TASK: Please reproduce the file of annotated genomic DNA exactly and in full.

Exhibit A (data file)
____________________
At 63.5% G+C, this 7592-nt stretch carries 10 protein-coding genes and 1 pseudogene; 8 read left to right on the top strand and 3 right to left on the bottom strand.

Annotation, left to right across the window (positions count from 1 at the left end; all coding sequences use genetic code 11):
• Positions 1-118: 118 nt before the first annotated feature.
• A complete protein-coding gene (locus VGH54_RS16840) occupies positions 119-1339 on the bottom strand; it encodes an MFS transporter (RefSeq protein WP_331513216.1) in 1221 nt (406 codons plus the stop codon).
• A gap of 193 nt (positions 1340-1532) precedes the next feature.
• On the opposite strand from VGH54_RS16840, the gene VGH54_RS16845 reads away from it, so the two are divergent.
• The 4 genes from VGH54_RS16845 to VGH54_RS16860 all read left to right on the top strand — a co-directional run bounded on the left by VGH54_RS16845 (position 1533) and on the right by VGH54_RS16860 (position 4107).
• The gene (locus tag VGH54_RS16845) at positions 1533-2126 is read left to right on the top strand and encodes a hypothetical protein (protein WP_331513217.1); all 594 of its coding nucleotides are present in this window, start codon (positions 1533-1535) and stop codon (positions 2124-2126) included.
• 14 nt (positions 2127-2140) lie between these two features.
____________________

At 63.5% G+C, this 7592-nt stretch carries 10 protein-coding genes and 1 pseudogene; 8 read left to right on the top strand and 3 right to left on the bottom strand.

Annotation, left to right across the window (positions count from 1 at the left end; all coding sequences use genetic code 11):
• Positions 1-118: 118 nt before the first annotated feature.
• A complete protein-coding gene (locus VGH54_RS16840) occupies positions 119-1339 on the bottom strand; it encodes an MFS transporter (RefSeq protein WP_331513216.1) in 1221 nt (406 codons plus the stop codon).
• A gap of 193 nt (positions 1340-1532) precedes the next feature.
• On the opposite strand from VGH54_RS16840, the gene VGH54_RS16845 reads away from it, so the two are divergent.
• The 4 genes from VGH54_RS16845 to VGH54_RS16860 all read left to right on the top strand — a co-directional run bounded on the left by VGH54_RS16845 (position 1533) and on the right by VGH54_RS16860 (position 4107).
• The gene (locus tag VGH54_RS16845) at positions 1533-2126 is read left to right on the top strand and encodes a hypothetical protein (protein WP_331513217.1); all 594 of its coding nucleotides are present in this window, start codon (positions 1533-1535) and stop codon (positions 2124-2126) included.
• 14 nt (positions 2127-2140) lie between these two features.